Tuesday, June 3, 2014

Ottawa South Liberal MPP still at odds with boss over Energy East Pipeline

Published for the Prince Arthur Herald

The Ottawa South Liberal MPP who took over for Dalton McGuinty is still at odds with Premier Kathleen Wynne over the Energy East Pipeline, his campaign confirms.
John Fraser was McGuinty’s right-hand man in his riding for several years, and he recently won the office in a close by-election in August 2013.
Fraser’s opposition to the pipeline came up shortly after the by-election, where he became the only MPP to oppose the pipeline in a statement to Ecology Ottawa.
That put him at odds with Premier Kathleen Wynne, who said she was “open” to the pipeline.
Fraser’s campaign confirmed Thursday that Fraser is still at odds with his boss.
It is not known why Fraser opined on the pipeline in the first place, considering that the proposed pipeline would not touch or go through Ottawa South. In fact, the pipeline crosses the Rideau River just north of Kemptville, which is part of Leeds-Grenville, not Ottawa South.
The Energy East Pipeline is a proposed TransCanada pipeline that will take Alberta’s oilsands out to Canada’s east coast.
At its peak, Energy East would stretch 4600 kilometres and carry 1.1 million barrels of crude oil per day from Alberta and Saskatchewan to Eastern Canada. The project is broken into three stages:

  • Converting an already existing pipeline from natural gas to oil transportation
  • Constructing new pipelines in Alberta, Saskatchewan, Manitoba, Eastern Ontario, Quebec, and New Brunswick to link up with the new pipeline
  • Constructing associated facilities, pump stations, and tank terminals to move the oil once it reaches its destination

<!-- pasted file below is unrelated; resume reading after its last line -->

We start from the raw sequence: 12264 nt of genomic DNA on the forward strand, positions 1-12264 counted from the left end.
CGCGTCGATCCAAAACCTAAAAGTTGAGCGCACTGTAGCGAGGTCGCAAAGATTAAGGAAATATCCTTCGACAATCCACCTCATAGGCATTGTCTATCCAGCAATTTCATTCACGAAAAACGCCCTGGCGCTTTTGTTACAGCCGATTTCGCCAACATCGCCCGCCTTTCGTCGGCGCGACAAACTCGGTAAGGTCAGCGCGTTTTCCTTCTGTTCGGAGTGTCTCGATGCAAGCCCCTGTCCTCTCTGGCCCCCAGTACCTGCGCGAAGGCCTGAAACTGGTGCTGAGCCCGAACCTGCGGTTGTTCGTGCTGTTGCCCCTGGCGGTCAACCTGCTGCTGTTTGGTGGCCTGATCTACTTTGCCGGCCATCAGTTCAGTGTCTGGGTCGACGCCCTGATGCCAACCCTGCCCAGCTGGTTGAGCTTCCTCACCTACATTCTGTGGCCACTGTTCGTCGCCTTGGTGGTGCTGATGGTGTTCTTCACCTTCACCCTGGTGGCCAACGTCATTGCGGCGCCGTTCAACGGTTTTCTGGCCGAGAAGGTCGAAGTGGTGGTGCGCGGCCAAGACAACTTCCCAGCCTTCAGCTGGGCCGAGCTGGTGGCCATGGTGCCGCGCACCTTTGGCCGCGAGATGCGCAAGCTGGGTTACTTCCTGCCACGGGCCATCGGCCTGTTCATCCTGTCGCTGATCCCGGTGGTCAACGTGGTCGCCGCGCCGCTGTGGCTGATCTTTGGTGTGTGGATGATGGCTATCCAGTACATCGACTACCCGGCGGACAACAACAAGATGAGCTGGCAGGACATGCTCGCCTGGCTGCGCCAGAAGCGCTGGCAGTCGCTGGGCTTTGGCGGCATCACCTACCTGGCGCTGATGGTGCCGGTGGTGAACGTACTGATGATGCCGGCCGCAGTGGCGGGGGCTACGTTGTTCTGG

Energy East is an important opportunity for the Atlantic provinces, which continue to import oil from foreign countries even though it could be sourced from Alberta. In fact, even the left-leading Canadian Centre for Policy Alternatives notes that provinces’ energy security, such as Nova Scotia’s, are at risk because of their importing of energy resources.
It’s also an important opportunity for Ontario, which has constantly struggled to retain good-paying, skilled jobs. Ontario has lost 300,000 manufacturing jobs under the Liberal policies of Dalton McGuinty and Kathleen Wynne.
The potential benefits of Energy East are exactly what Ontario needs to see, raising questions of whether the major Ontario political parties would support or reject its development.
TransCanada notes that Ontario stands to be the largest beneficiary of its approval, with almost 37 percent of its economic benefits coming into the province. The company says that the pipeline will generate $10 billion in gross domestic product (GDP) during the development and construction phase (six years) and $25.3 billion during the 40-year operational phase.
Of that potential $35.3 billion windfall, Ontario stands to gain almost $2.7 billion during the development and construction phase and $10.34 billion during the operational phase. TransCanada estimates that will result in almost 35,000 jobs being created Canada-wide, many of them in well-paying fields such as construction, engineering, architectural, and oil and gas support service industries. Of that figure, 9900 jobs will be in Ontario.
The estimates have been independently reported on and verified by the auditing company Deloitte.
Projects like Energy East are the types of energy projects that Ontario should be rushing to approve and develop with its provincial counterparts. The Energy East Pipeline’s benefits can be compared to the McGuinty-Wynne “green energy” flop, which has cost billions of dollars of taxpayers’ money for very little tangible results. A Spanish study on its own green energy policies in 2009 found that every “green” job created was at the expense of 2.2 jobs elsewhere, and that each green job was being subsidized by the government to the tune of a whopping $850,000.
The Liberal-commissioned Drummond Report blasted the McGuinty Liberals for the same short-sighted and ill-advised policies, saying several planks of the Liberals’ Green Energy Act needed to be reconsidered or scrapped.
Developing Canada’s national energy security by relying on national oilsands rather than imported oil from foreign countries – especially when the national oilsands stand to benefit so many Canadian provinces – should be a central issue of the current Ontario. So far, questions on the Energy East pipeline have not been asked during the 2014 Ontario election.

Daniel Dickin’s book on the Ontario Liberal legacy, Liars: The McGuinty-Wynne Record, is available in paper copy through Freedom Press Canada and in paper and e-book format through Amazon.ca.